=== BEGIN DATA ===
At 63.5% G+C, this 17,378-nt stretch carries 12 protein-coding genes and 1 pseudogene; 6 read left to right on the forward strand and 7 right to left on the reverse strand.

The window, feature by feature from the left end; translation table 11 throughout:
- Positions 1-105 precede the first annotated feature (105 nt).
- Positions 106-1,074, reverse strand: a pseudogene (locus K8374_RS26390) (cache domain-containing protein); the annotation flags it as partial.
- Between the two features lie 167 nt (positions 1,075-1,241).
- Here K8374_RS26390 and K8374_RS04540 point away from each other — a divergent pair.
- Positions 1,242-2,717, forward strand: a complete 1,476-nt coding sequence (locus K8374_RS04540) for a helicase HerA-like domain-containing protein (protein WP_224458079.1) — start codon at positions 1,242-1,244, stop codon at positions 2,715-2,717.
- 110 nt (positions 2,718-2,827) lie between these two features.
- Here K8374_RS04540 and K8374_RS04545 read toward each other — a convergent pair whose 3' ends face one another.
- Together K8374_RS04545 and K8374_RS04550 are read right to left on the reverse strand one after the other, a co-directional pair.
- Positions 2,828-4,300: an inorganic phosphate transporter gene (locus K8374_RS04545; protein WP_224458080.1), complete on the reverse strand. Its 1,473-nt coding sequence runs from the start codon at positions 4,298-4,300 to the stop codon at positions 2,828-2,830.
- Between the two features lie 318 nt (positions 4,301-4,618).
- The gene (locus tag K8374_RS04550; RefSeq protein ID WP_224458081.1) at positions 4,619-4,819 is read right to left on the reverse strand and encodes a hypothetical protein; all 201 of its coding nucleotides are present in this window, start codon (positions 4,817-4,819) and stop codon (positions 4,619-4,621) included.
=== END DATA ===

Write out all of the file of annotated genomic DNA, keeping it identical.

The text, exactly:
At 63.5% G+C, this 17,378-nt stretch carries 12 protein-coding genes and 1 pseudogene; 6 read left to right on the forward strand and 7 right to left on the reverse strand.

The window, feature by feature from the left end; translation table 11 throughout:
- Positions 1-105 precede the first annotated feature (105 nt).
- Positions 106-1,074, reverse strand: a pseudogene (locus K8374_RS26390) (cache domain-containing protein); the annotation flags it as partial.
- Between the two features lie 167 nt (positions 1,075-1,241).
- Here K8374_RS26390 and K8374_RS04540 point away from each other — a divergent pair.
- Positions 1,242-2,717, forward strand: a complete 1,476-nt coding sequence (locus K8374_RS04540) for a helicase HerA-like domain-containing protein (protein WP_224458079.1) — start codon at positions 1,242-1,244, stop codon at positions 2,715-2,717.
- 110 nt (positions 2,718-2,827) lie between these two features.
- Here K8374_RS04540 and K8374_RS04545 read toward each other — a convergent pair whose 3' ends face one another.
- Together K8374_RS04545 and K8374_RS04550 are read right to left on the reverse strand one after the other, a co-directional pair.
- Positions 2,828-4,300: an inorganic phosphate transporter gene (locus K8374_RS04545; protein WP_224458080.1), complete on the reverse strand. Its 1,473-nt coding sequence runs from the start codon at positions 4,298-4,300 to the stop codon at positions 2,828-2,830.
- Between the two features lie 318 nt (positions 4,301-4,618).
- The gene (locus tag K8374_RS04550; RefSeq protein ID WP_224458081.1) at positions 4,619-4,819 is read right to left on the reverse strand and encodes a hypothetical protein; all 201 of its coding nucleotides are present in this window, start codon (positions 4,817-4,819) and stop codon (positions 4,619-4,621) included.